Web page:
Thursday, September 9, 2010

Dirt. Plain old dirt.

Well, not really.  This is compost, 40 yards of it, composed primarily of manure from the farm and large amounts of wood chips.  The wood chips capture the nitrogen in the manure, and the combination makes this lovely black gold.  This particular pile will go back into the greenhouse and be the basis for next years greenhouse crops.

Here's the first step.  A layer of new, clean chips that we'll use to catch the liquids from the pig food. 
If you look in the upper left hand corner you can see some fruit and vegetables that came in that truckload.  The pigs eat what they want, and what they don't eat gets pushed into windrows -- you can see on in the middle, partially obscuring the two white domes.  There are still bits of food that the pigs find tasty in the windrows, and they'll dig and root through the pile several times.  Once a week or so I'll go out with the tractor and push it back into a mound, and this stirring of the compost allows for complete composting of the material.  I pile it up with the tractor so that it gets completely turned over; if I don't, I've found that it doesn't compost as completely as quickly.  The two pigs in the upper right hand corner of the picture are actually digging into the pile and turning it over as I took this picture.  Good pigs! 

When I windrow I'm careful to put a few inches of new chips on top of the compost.  This helps to insulate the pile a little, to get to the magic 160 degrees for sterilizing the compost, and to keep any odors down.  It really doesn't smell when you use enough carbon.  You can compost animals in wood chips as well, but I don't do that in the pig pasture.  The pigs would dig up the carcass and eat it. 

Pigs are the only earthmoving equipment that increases in value as you use it.  As Joe Salatin has said "Pigs go around with this sign on their heads:  Will work for food!"

After a couple move months the smaller wood chips and all of the food has completely composted away.  Larger wood fragments still remain and provide a carbon sink for any excess nitrogen in the manure or urine.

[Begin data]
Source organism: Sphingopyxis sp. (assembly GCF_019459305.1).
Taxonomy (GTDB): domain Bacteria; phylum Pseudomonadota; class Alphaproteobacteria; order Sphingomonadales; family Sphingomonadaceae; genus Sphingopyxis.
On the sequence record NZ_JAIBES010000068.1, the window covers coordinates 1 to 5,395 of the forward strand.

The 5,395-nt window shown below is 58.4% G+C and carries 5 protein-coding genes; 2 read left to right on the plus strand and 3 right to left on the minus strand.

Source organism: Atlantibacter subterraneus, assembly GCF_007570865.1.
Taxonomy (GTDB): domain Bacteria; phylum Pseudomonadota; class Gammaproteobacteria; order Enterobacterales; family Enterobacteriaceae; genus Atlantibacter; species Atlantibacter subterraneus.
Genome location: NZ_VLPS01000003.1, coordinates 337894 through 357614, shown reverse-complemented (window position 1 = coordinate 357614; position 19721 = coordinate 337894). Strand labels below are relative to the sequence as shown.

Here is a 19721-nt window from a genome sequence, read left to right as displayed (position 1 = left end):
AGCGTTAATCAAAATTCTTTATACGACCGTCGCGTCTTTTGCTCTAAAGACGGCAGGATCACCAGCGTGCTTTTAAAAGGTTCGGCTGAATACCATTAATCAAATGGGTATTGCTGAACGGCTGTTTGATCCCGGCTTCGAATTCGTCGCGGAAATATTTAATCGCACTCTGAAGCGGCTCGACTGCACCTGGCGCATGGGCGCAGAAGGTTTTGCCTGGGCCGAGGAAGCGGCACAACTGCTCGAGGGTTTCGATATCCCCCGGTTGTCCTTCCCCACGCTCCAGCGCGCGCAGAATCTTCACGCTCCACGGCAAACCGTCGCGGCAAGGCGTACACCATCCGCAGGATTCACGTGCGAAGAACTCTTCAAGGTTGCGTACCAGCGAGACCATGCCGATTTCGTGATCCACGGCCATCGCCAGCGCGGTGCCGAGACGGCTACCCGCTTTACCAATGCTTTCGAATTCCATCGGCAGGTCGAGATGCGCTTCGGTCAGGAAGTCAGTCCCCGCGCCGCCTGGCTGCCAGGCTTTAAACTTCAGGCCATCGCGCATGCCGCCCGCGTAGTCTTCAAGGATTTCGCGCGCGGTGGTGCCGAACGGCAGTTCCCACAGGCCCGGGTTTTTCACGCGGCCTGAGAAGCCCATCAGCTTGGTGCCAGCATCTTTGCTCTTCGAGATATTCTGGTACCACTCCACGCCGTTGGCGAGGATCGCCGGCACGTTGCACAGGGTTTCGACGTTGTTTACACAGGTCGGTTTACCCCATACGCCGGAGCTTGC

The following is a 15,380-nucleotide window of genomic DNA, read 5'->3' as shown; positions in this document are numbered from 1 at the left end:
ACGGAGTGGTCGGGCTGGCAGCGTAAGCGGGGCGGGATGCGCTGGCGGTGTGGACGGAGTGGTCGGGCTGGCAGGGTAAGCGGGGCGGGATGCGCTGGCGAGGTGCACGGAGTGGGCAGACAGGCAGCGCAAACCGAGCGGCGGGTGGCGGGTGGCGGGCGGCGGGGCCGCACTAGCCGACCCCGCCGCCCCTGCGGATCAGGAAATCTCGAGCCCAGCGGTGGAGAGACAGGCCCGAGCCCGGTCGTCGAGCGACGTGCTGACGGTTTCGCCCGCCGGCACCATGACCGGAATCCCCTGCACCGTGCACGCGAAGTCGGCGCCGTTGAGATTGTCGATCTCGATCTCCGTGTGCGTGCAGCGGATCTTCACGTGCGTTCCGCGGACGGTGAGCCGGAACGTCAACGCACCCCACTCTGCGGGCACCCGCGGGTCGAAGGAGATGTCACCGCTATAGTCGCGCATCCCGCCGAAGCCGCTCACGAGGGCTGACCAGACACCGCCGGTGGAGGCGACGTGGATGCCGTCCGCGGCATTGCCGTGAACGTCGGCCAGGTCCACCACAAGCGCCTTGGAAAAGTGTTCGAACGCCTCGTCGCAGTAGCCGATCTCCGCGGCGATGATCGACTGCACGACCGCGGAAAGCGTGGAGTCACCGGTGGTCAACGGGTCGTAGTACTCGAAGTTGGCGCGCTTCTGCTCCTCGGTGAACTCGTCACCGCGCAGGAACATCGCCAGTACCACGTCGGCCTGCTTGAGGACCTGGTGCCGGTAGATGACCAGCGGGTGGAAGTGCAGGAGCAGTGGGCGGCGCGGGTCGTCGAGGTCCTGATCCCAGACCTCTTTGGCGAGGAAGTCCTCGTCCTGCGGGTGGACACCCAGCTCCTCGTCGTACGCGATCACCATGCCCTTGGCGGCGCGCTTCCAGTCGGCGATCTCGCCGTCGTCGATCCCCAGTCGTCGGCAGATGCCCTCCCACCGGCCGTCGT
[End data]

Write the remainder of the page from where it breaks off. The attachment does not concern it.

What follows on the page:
The pigs enjoy sleeping on the compost piles because of the heat generated, especially in the winter.  The larger piles will maintain a working temperature inside even when covered with snow -- they look a bit like volcanoes, with a steaming plume.  The pigs lay in the steam. 

When this soil goes into the greenhouse you get some really lovely results.  Like this, or this


Mike said...

What kind of cover did you use on your greenhouse and how long has it lasted? We used 6mil husky brand cover plastic and it hasn't even lasted the season. It has cracked on blown off. It became very brittle after a month of hot sun.

Anonymous said...

Mike, funny you should ask.

I had the same difficulty with 6 mil plastic this year. I have had pretty good use out of 6 mil construction plastic in the past, in fact I have some on structures now that are more than a year old and still holding. But the roll I bought in June lasted about a month and a half and is now so brittle it crumbles if you ball it up.

The roll also had small slits on the folds right out of the box.

I have been using 6 mil for years, I generally get 18 months if it is in full sun.

Bruce King said...

I purchased my greenhouse plastic from this company: I chose the 4 year lifespan 6 mil plastic, and i've had it up for 2 years. No problems.

The plastic I was using is 100'x50' I think; i don't recall exactly. It's not cheap, but after 2 years it still looks good and is standing up well. No slits or holes other than caused by errant pigs.